This man did not bode well with the Hunter in Oirion. There was no sign, action, or word to give him a reason not to like Shannon, but Oirion felt that there was something very wrong about him, as well as something sinister about the perfection. Even now, he looked fresh from the bathhouse: cool and collected, unruffled and unsoiled. Hell, the man didn’t even need a shave. A month had passed and he was still flawless. Oirion rubbed at his own dense beard, which had grown over the last few months, and thought how nice that must be – to never have to shave again.
“I don’t like the grassland, either, but I’m no expert. I’d advise we ask Shannon,” Dave said quickly, once again cutting off an argument between Ivan and Tavia. Oirion was grateful for that. He really didn’t want to sit through another of those fights, but it was unlike the young man to bring up Shannon twice.
“Shannon?” he asked Dave, his thoughts momentarily distracted, returning to the suggestion. Oirion wondered if Dave had said it again to further distract Ivan from his remarks to the woman or for some other reason.
Dave shrugged, “Maybe he knows something. He’s been out there every day so far.”
“Go ahead, then,” Ivan said, almost daring him. “Go ask him.”
Dave gave Ivan a dirty look, but got up. He ducked out and went over to where Shannon was standing, statue-like, looking away south-eastwardly.
“Shannon,” Dave said a little nervously at the man’s elbow. Shannon looked over. “We were talking about leaving, but none of us like the look of the grassland.”
“It will have to be crossed whether we like it or not,” Shannon said, speaking in the Purtan Whisper he always used.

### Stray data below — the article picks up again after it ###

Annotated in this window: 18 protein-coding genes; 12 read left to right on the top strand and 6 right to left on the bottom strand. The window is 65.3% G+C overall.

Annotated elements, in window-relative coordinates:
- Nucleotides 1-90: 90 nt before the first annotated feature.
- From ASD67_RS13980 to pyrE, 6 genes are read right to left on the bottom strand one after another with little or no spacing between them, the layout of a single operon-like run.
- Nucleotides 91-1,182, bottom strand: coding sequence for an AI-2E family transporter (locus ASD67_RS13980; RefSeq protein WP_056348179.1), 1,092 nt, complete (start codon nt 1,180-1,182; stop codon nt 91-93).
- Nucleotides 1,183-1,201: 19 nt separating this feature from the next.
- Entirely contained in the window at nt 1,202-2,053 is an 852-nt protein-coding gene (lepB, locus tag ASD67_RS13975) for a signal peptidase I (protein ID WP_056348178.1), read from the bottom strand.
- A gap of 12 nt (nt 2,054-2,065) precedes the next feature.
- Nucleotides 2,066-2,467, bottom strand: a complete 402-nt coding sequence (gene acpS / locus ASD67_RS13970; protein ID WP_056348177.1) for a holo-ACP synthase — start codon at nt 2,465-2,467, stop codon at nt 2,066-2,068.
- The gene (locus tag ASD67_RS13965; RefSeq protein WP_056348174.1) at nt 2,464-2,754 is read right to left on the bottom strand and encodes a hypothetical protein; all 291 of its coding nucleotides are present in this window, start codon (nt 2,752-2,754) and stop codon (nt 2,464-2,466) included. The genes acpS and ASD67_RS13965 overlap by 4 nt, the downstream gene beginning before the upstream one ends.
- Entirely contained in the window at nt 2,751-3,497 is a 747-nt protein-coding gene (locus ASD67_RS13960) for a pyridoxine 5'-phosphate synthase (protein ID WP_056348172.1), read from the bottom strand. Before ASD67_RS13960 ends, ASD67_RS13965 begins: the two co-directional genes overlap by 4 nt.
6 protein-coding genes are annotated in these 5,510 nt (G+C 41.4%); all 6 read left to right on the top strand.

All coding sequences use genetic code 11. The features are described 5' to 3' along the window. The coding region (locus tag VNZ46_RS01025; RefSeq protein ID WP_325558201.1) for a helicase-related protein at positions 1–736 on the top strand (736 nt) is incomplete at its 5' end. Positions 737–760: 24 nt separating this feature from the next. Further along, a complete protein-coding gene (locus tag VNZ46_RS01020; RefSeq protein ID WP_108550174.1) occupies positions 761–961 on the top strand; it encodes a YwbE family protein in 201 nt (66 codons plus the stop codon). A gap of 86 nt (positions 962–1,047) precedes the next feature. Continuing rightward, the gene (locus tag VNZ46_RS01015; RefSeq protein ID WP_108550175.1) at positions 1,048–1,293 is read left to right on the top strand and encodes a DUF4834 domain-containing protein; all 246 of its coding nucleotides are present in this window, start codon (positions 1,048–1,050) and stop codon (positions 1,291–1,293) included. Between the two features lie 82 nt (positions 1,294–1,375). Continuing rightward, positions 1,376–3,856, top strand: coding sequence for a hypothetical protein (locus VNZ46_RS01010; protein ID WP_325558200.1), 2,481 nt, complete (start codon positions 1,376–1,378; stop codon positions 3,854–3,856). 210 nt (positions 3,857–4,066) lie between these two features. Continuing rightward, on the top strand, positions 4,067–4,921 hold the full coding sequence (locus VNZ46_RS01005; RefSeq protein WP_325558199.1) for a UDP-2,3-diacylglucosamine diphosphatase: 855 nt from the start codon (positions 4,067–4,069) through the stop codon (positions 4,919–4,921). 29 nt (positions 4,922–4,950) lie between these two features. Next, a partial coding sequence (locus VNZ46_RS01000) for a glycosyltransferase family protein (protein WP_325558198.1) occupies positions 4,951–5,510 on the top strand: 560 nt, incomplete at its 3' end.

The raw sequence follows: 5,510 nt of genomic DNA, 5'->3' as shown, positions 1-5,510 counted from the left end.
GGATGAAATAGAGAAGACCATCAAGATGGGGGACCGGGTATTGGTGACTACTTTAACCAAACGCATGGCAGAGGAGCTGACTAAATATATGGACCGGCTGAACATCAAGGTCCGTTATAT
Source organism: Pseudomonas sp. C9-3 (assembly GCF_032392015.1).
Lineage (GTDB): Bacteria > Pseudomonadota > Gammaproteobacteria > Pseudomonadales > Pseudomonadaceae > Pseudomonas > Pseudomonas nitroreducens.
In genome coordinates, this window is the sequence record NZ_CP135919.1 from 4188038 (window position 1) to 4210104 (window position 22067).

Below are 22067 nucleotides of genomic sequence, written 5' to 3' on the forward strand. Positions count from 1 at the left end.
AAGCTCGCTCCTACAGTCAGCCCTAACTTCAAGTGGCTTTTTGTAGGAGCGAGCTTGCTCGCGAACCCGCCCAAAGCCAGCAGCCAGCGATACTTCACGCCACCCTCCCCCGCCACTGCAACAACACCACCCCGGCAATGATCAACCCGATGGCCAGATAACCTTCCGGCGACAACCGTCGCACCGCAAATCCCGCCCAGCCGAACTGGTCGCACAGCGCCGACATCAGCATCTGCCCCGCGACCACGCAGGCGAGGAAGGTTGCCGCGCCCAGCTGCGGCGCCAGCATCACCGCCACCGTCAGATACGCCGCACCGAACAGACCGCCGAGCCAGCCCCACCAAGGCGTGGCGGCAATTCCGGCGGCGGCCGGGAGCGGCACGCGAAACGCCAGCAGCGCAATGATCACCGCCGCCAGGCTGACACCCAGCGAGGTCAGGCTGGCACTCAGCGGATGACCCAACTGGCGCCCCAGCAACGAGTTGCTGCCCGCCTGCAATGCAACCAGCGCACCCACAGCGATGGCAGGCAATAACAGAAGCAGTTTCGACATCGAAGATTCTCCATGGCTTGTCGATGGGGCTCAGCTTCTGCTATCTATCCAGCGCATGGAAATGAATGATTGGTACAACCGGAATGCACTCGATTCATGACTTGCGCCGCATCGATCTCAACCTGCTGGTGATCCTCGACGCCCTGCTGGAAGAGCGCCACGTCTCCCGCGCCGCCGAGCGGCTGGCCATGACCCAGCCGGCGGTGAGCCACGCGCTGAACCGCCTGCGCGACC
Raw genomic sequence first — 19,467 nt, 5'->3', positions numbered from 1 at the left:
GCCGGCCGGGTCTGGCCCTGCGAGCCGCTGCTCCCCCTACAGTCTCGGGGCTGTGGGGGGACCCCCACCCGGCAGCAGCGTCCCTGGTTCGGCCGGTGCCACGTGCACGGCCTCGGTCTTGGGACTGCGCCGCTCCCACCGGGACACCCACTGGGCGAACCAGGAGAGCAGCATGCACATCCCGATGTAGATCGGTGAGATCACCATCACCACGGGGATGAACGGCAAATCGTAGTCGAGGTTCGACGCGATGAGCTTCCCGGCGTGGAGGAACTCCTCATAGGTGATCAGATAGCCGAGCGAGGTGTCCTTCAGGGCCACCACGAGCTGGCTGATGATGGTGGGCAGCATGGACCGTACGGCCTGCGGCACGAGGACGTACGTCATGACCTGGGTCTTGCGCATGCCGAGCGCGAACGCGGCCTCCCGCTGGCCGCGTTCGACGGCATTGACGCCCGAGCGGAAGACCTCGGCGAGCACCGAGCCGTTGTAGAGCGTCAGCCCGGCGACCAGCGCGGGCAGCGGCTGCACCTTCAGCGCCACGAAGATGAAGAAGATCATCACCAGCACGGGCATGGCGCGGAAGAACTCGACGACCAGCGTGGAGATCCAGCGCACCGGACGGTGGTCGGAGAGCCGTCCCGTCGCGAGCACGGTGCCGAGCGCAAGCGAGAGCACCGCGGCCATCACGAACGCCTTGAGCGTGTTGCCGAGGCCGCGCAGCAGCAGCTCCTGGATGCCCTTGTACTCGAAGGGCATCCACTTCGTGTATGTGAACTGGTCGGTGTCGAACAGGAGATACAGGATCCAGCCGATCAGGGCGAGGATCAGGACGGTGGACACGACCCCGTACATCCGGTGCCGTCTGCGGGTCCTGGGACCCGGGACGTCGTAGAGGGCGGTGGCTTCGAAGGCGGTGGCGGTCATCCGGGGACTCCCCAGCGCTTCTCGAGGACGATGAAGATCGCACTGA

“You don’t like it either?” Dave asked, almost relieved and partly excited by the confirmation of his own fears.
Shannon smiled slightly, as if he understood what Dave was thinking. “Look out there, David. Look close enough and you will see the threat.”
“I don’t see anything,” Dave said, looking out, trying to see whatever it was, “just rain.” He hated to admit it, but he saw nothing he hadn’t already seen a thousand times.
“Use your other eyes,” Shannon said softly. Dave swallowed deeply and looked over at the man whom he stood next to with a little uncertainty.
Shannon had taught him magic and one of the things that he had learned was how to see into the other realms… specifically, the one where all life leaves trails. Everything had a power that affected everything else. There were rivers of power that in places trickled, while other places roared wild and untamable. Streams met to form pools, even oceans; some were calm and sweet, others were roaring and seething. Every thought, action, and breath affected this energy, and that energy affected everything in turn. The more power you had, the more you could see. Shannon had taught him to use this power to scan for pirates, storms, and other dangers on the waters, but there were a thousand applications of it.